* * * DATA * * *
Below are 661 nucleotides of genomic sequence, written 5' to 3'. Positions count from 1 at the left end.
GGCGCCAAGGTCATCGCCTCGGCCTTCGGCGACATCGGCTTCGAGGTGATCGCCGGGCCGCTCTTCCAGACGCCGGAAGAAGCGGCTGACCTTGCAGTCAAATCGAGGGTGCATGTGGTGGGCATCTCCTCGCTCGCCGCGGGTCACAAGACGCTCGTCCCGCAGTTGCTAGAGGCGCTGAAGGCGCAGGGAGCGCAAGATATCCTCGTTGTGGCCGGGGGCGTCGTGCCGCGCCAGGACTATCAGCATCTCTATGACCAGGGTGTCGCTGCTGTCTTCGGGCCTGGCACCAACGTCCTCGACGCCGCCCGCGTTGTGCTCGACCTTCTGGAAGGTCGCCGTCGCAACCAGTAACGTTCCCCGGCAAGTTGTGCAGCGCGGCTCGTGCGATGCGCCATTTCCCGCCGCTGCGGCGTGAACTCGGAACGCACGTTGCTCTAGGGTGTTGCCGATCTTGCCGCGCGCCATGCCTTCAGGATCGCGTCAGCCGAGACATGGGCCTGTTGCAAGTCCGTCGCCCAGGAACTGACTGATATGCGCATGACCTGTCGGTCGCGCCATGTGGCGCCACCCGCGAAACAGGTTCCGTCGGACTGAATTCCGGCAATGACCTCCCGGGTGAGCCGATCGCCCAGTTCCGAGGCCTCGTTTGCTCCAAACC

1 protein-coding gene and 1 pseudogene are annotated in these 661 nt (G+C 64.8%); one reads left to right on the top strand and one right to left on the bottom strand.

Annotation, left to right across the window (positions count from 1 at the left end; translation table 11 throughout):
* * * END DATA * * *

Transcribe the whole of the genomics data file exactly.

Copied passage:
Below are 661 nucleotides of genomic sequence, written 5' to 3'. Positions count from 1 at the left end.
GGCGCCAAGGTCATCGCCTCGGCCTTCGGCGACATCGGCTTCGAGGTGATCGCCGGGCCGCTCTTCCAGACGCCGGAAGAAGCGGCTGACCTTGCAGTCAAATCGAGGGTGCATGTGGTGGGCATCTCCTCGCTCGCCGCGGGTCACAAGACGCTCGTCCCGCAGTTGCTAGAGGCGCTGAAGGCGCAGGGAGCGCAAGATATCCTCGTTGTGGCCGGGGGCGTCGTGCCGCGCCAGGACTATCAGCATCTCTATGACCAGGGTGTCGCTGCTGTCTTCGGGCCTGGCACCAACGTCCTCGACGCCGCCCGCGTTGTGCTCGACCTTCTGGAAGGTCGCCGTCGCAACCAGTAACGTTCCCCGGCAAGTTGTGCAGCGCGGCTCGTGCGATGCGCCATTTCCCGCCGCTGCGGCGTGAACTCGGAACGCACGTTGCTCTAGGGTGTTGCCGATCTTGCCGCGCGCCATGCCTTCAGGATCGCGTCAGCCGAGACATGGGCCTGTTGCAAGTCCGTCGCCCAGGAACTGACTGATATGCGCATGACCTGTCGGTCGCGCCATGTGGCGCCACCCGCGAAACAGGTTCCGTCGGACTGAATTCCGGCAATGACCTCCCGGGTGAGCCGATCGCCCAGTTCCGAGGCCTCGTTTGCTCCAAACC

1 protein-coding gene and 1 pseudogene are annotated in these 661 nt (G+C 64.8%); one reads left to right on the top strand and one right to left on the bottom strand.

Annotation, left to right across the window (positions count from 1 at the left end; translation table 11 throughout):